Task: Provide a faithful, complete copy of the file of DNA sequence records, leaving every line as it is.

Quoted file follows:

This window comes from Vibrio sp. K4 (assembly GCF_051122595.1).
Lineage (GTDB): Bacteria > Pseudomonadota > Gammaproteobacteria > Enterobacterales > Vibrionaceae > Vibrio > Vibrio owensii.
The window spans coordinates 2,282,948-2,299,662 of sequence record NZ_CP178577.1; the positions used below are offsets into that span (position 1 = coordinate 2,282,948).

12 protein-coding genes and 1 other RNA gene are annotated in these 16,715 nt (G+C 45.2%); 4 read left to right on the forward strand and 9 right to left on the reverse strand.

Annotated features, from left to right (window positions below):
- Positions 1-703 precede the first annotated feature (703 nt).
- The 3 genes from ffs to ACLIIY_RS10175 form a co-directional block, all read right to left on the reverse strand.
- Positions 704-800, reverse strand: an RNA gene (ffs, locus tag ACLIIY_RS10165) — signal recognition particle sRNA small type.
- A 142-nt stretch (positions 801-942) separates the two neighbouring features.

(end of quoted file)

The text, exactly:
This window comes from Vibrio sp. K4 (assembly GCF_051122595.1).
Lineage (GTDB): Bacteria > Pseudomonadota > Gammaproteobacteria > Enterobacterales > Vibrionaceae > Vibrio > Vibrio owensii.
The window spans coordinates 2,282,948-2,299,662 of sequence record NZ_CP178577.1; the positions used below are offsets into that span (position 1 = coordinate 2,282,948).

12 protein-coding genes and 1 other RNA gene are annotated in these 16,715 nt (G+C 45.2%); 4 read left to right on the forward strand and 9 right to left on the reverse strand.

Annotated features, from left to right (window positions below):
- Positions 1-703 precede the first annotated feature (703 nt).
- The 3 genes from ffs to ACLIIY_RS10175 form a co-directional block, all read right to left on the reverse strand.
- Positions 704-800, reverse strand: an RNA gene (ffs, locus tag ACLIIY_RS10165) — signal recognition particle sRNA small type.
- A 142-nt stretch (positions 801-942) separates the two neighbouring features.